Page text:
1939 Presidential Series
Rotary Coil Stamp
Issue Date: January 20, 1939
First City: Washington, D.C.
Quantity Issued: 28,309,771,500 (total of both coil types)
Printed by: Bureau of Engraving and Printing
Printing Method: Rotary Press
Perforation: 10 vertically
Color: Deep violet
Although Thomas Jefferson is best known for writing the Declaration of Independence, he was also instrumental in establishing the Bill of Rights. Upon seeing the first draft of the Constitution, he objected to the lack of a bill of rights and wrote to James Madison, urging one. As a result, Madison introduced the first ten amendments to the Constitution – The Bill of Rights.
The 1938 Presidential Series was printed on rotary press and perforated 11 x 10.5. In 1939, the 1¢ to 10¢ denominations were issued as coil stamps with 10 gauge perforations vertically. The 1¢ to 3¢ denominations were also issued with horizontal perforations.
Known affectionately as the “Prexies,” the 1938 Presidential series is a favorite among stamp collectors.
The series was issued in response to public clamoring for a new Regular Issue series. The series that was current at the time had been in use for more than a decade. President Franklin D. Roosevelt agreed, and a contest was staged. The public was asked to submit original designs for a new series picturing all deceased U.S. Presidents. Over 1,100 sketches were submitted, many from veteran stamp collectors. Elaine Rawlinson, who had little knowledge of stamps, won the contest and collected the $500 prize. Rawlinson was the first stamp designer since the Bureau of Engraving and Printing began producing U.S. stamps who was not a government employee.
Library of Congress Founded
On April 24, 1800, President John Adams officially established the Library of Congress. It’s America’s oldest federal cultural institution, and one of the largest libraries in the world, with more than 171 million items.
James Madison was reportedly the first person to suggest the establishment of a congressional library in 1783. Seventeen years later, President John Adams created the library as part of an act of Congress that transferred the US seat of government from Philadelphia to Washington, DC.
The act, signed on April 24, 1800, included the allocation of $5,000 “for the purchase of such books as may be necessary for the use of Congress… and for fitting up a suitable apartment for containing them.” The first collection of 740 books and three maps were ordered from London and housed in the US Capitol Building. Two years later, when Thomas Jefferson was president, he appointed the first overseer of the library as well as a committee to regulate it. His law also gave the president and vice president borrowing privileges.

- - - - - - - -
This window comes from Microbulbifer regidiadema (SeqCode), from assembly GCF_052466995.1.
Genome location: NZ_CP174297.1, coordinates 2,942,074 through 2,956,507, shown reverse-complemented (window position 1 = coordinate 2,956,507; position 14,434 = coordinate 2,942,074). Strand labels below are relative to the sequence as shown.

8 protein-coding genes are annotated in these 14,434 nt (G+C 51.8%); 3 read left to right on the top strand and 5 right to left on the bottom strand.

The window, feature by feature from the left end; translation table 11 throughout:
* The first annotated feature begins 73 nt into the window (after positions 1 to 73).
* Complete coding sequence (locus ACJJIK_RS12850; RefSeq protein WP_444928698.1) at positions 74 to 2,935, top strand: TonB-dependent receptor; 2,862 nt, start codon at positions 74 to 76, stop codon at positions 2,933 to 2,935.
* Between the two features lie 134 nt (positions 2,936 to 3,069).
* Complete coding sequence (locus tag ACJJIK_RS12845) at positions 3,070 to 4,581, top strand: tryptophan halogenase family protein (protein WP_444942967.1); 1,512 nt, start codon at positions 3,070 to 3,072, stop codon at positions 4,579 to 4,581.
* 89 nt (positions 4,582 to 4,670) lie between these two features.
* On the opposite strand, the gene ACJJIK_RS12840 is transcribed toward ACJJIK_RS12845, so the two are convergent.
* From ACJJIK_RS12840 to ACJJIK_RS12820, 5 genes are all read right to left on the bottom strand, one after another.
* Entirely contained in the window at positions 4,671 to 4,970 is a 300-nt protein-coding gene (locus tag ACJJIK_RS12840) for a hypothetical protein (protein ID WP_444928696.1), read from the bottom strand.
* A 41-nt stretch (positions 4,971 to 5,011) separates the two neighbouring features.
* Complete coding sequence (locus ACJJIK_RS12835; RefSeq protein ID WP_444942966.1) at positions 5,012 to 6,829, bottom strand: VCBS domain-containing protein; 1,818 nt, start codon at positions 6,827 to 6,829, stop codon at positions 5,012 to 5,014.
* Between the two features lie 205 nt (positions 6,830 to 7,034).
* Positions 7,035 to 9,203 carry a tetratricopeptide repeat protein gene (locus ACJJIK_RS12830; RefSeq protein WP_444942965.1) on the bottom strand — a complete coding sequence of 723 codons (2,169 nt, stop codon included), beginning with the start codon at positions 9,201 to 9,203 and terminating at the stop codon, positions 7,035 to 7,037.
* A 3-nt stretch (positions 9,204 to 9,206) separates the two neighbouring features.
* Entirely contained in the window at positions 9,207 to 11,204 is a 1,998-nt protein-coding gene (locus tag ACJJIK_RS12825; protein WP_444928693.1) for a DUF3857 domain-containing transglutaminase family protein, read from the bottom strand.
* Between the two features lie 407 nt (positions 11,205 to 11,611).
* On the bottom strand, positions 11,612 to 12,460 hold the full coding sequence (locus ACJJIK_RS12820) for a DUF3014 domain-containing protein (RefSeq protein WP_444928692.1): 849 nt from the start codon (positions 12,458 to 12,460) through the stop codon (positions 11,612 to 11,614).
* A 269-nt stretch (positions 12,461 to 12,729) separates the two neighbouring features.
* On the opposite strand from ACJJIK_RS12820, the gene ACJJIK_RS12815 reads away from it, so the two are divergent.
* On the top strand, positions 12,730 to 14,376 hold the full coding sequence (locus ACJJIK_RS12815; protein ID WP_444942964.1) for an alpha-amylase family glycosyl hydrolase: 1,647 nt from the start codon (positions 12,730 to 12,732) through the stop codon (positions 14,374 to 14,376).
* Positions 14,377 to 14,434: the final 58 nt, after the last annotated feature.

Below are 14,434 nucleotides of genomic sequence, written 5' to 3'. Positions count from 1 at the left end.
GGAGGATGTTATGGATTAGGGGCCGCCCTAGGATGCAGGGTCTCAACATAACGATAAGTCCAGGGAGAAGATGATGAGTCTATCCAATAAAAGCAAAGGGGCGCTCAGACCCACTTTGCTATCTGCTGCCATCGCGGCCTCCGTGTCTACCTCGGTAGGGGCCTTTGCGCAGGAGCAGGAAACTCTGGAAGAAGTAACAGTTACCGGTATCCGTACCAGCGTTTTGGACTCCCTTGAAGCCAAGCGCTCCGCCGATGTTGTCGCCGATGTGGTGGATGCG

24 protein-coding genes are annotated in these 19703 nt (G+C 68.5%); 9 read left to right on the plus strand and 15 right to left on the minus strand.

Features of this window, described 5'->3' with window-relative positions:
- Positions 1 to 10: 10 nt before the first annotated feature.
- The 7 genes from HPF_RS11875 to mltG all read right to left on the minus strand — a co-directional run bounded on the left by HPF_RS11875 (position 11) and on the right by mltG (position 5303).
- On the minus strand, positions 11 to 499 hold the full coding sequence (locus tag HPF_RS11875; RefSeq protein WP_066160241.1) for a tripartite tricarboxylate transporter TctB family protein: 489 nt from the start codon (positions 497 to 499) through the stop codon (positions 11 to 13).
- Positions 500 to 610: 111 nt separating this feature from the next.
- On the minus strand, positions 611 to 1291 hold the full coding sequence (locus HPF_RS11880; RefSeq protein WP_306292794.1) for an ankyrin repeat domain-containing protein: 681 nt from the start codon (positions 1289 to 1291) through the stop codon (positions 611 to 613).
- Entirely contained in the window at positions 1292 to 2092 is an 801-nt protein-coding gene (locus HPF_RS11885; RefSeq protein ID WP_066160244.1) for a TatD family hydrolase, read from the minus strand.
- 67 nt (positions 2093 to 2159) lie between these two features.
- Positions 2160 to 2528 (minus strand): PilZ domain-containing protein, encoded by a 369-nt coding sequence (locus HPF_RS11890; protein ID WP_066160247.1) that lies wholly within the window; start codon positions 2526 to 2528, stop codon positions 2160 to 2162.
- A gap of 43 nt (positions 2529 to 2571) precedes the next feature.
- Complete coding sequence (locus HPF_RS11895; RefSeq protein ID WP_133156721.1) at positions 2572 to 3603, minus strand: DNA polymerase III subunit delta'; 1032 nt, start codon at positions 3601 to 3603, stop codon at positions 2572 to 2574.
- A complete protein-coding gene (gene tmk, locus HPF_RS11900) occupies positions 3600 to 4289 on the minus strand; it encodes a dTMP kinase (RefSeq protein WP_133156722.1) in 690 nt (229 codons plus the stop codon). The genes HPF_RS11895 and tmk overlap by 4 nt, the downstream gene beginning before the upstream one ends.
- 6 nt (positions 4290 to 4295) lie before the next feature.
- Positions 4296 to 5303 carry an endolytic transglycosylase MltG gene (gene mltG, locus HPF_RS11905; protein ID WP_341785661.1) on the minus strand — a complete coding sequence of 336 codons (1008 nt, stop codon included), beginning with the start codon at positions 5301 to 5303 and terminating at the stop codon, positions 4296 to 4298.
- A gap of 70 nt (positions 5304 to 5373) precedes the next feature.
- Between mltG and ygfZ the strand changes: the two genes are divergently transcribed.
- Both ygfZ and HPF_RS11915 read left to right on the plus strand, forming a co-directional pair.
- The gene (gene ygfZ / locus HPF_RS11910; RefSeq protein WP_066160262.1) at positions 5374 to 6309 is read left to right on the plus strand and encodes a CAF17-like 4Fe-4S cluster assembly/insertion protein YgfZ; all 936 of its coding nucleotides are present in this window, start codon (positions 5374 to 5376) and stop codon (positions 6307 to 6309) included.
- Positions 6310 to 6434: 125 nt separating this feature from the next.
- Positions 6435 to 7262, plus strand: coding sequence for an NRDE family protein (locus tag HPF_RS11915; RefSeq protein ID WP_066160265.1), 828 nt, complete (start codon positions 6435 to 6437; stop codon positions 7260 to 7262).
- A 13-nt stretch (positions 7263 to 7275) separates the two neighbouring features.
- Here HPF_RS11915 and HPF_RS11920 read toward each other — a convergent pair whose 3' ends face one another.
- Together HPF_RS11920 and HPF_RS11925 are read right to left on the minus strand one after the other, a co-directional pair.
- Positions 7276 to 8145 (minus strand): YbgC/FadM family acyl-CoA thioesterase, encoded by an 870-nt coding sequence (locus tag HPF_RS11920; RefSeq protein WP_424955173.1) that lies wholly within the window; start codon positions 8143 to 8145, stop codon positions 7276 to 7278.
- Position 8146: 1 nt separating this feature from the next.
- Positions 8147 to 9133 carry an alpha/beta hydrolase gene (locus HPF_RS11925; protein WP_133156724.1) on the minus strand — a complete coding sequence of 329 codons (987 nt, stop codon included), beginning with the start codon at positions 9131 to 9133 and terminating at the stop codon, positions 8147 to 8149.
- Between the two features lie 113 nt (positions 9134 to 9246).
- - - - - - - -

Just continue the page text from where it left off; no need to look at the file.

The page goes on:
Disaster struck the library during the War of 1812 when British troops invaded the capital and burned the 3,000-volume collection. Former President Jefferson recognized the importance of the library and offered his personal collection within a month. He’d spent 50 years collecting 6,487 books that covered a wide array of topics, and believed there wasn’t a branch of science that Congress would want to exclude from their collection. Congress purchased Jefferson’s books in January 1815 for $23,950.
The collection grew significantly in the coming decades, but then the unthinkable happened. There was another fire in 1851. It burned 35,000 books, about two-thirds of the holdings at the time. Congress immediately gave the library $168,700 to replace the lost books, but not for any new ones.
In 1865 Ainsworth Spofford became the library’s director, and had one of the greatest impacts on the library since Thomas Jefferson. He gained support to expand the library’s holdings, arguing “there is almost no work, within the vast range of literature and science, which may not at some time prove useful to the legislature of a great nation.” Spofford also pushed for the passage of the Copyright Law of 1870 that required two copies of every copyrighted “book, pamphlet, map, chart, musical composition, print, engraving, or photo” created in the US be sent to the library.
By 1871, the library had outgrown its space in the Capitol, so Spofford campaigned to have a new building created to house the growing collection. Spofford “envisioned a circular, domed reading room at the library’s center, surrounded by ample space for the library’s various departments.” Congress approved the plan for a new building in 1886.
The new library, located on First Street and Independence Avenue Northwest, opened its doors to the public on November 1, 1897. Its collection had expanded to more than one million items. The library has grown vastly since then – now containing more than 167 million items. It’s America’s oldest federal cultural institution and the second largest library in the world (after the British Library). Today, the Library of Congress occupies three buildings: the Thomas Jefferson, John Adams, and James Madison Memorial buildings, honoring the three presidents that made the library a reality. While the library is open to the public, only government officials can check out books.